A Talk with Tim Lawrence
By Keerthana Annamaneni
On October 3rd, in the Jeffrey Loria Center for the History of Art, Tim Lawrence, Professor of Cultural Studies at the University of East London, spoke to roughly two dozen Yale undergraduate students, graduate students, and professors on New York City’s Party Culture from 1980-1983. Open to the general public and sponsored by the Department of LGBT Studies, with support from the Wallace-Sexton Fund for LGBT Studies, the lecture detailed Lawrence’s most recent book, Life and Death on the New York Dance Floor, 1980-83. The lecture catalogued changes in New York City’s party scene over four years, iconic developments in various art forms, and simultaneous shifts in the United States’ political landscape.
To complete Life and Death, Lawrence interviewed over 150 DJs, party hosts, producers, musicians, artists, and dancers, attempting to weave the multiplicity of perspectives into a cohesive narrative, without losing the color of each source. Elaborating on these interviews, Lawrence noted that many sources described New York as an “imperfect paradise.” Despite New York’s characterization in the 1980s as a cesspit of murder, crime, and garbage, Lawrence said, “[my sources] were afraid to leave for even one day in case they would mix something exciting or important.”
That excitement soon dissipated, Lawrence explained, in part due to two external forces: money and the AIDS epidemic. Lawrence specifically explored Reagonomics and its impact on New York City’s party culture: tax cuts transformed New York’s real-estate market, leading to growth in the double-digits and reducing the availability of affordable venues for low-income communities. The financial revitalization of New York further encouraged corporate re-entry into New York’s music scene, increasing the number of commercial clubs and reducing the creative liberty DJs could have. According to Lawrence, it seemed as though only a recession like that of the early 1980s, when the city was cheaper, could return the city to its former social hayday.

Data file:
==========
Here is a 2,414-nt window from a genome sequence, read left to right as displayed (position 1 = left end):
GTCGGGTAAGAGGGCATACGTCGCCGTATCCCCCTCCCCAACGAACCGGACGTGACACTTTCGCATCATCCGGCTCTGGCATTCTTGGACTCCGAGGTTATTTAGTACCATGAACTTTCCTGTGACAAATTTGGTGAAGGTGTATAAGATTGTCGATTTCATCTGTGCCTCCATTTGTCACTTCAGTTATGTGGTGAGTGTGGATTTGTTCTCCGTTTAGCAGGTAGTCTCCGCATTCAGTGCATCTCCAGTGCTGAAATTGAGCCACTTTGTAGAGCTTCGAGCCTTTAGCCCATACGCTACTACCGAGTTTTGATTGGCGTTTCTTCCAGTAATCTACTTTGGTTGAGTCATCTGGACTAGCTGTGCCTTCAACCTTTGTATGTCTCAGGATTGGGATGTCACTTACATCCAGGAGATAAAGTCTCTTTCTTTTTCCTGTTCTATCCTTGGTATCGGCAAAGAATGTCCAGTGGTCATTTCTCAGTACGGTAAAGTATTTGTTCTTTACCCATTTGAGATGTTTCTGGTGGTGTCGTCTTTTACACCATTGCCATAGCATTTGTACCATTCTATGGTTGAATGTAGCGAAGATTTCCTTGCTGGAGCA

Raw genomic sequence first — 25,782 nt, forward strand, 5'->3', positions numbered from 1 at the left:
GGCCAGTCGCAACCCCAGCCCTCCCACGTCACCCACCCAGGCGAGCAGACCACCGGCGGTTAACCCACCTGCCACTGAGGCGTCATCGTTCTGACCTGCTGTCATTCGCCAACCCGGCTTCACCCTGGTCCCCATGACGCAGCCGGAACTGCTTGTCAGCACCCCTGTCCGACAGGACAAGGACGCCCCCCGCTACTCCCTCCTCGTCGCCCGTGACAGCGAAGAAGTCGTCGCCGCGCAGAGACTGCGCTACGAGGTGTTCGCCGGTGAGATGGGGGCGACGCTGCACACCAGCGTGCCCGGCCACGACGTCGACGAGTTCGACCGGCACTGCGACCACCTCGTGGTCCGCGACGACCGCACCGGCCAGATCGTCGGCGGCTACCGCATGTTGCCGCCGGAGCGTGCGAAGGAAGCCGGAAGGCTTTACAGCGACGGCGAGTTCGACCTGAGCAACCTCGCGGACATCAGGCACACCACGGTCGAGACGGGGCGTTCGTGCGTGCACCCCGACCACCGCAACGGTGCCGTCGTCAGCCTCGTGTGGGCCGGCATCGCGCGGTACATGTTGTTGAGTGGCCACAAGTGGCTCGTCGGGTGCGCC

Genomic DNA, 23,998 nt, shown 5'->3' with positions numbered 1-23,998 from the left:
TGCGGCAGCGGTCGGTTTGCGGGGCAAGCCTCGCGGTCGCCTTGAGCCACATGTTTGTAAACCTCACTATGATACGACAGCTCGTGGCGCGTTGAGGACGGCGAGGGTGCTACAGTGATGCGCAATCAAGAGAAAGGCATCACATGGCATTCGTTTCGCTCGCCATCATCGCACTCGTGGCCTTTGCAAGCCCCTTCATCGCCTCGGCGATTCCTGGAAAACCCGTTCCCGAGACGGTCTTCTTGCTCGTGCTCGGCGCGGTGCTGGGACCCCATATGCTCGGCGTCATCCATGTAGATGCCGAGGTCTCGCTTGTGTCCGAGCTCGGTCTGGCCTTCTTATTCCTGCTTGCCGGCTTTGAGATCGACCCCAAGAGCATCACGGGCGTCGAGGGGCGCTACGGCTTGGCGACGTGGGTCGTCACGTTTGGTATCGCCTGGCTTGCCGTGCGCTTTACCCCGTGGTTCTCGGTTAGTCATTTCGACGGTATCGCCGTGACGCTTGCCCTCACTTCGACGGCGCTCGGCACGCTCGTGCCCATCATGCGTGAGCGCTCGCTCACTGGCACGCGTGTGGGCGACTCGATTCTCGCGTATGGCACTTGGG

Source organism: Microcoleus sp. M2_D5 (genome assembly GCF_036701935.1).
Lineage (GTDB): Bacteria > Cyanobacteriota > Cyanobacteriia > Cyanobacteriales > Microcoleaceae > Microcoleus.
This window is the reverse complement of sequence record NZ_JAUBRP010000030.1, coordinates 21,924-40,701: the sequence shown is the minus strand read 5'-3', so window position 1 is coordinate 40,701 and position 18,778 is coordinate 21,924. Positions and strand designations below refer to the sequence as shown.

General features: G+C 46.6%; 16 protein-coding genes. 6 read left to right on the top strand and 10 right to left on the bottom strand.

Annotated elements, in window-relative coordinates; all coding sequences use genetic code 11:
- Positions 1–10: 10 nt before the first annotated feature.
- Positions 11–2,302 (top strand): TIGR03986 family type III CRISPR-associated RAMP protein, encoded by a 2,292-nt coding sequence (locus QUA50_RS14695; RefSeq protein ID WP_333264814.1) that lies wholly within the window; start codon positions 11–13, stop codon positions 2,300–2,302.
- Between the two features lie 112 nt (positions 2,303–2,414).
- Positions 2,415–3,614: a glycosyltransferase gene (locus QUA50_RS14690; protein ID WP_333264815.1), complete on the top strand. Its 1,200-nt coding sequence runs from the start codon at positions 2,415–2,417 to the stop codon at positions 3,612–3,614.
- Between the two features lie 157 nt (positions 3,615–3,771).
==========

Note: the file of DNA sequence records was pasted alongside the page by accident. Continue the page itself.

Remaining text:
Lawrence also elaborated on the AIDS epidemic and increased use of recreational crack-cocaine in black communities as causes for New York city’s diminished party scene. Crack-cocaine and AIDS severely destabilized the queer and black communities, two key social groups in the New York city party scene. “These became communities on defense..they became more introspective,” Lawrence explained.
Even after devoting 600 pages to just four years of New York City’s party landscape, Lawrence said, “I still feel like I am just brushing the surface.” While unusual, Lawrence’s immersion in the New York party scene has personal roots. Following the death of his parents, Lawrence turned to the party scene, finding “solace in the hope and community of the party scene,” according to his website.
After being asked to write a book on the history of house, nineteen years ago, Lawrence fell upon the history of downtown dance culture, leading to an unanticipated 500-page book, Love Saves the Day, charting American dance culture in the 1970s. He furthered his exploration with Hold On to Your Dreams in 2009, a biography of the musician Arthur Russell. As Lawrence says, “I took a 19 year detour, and I never looked back.”
Keerthana “Keera” Annamaneni is a freshman in Timothy Dwight college. Contact her at email@example.com.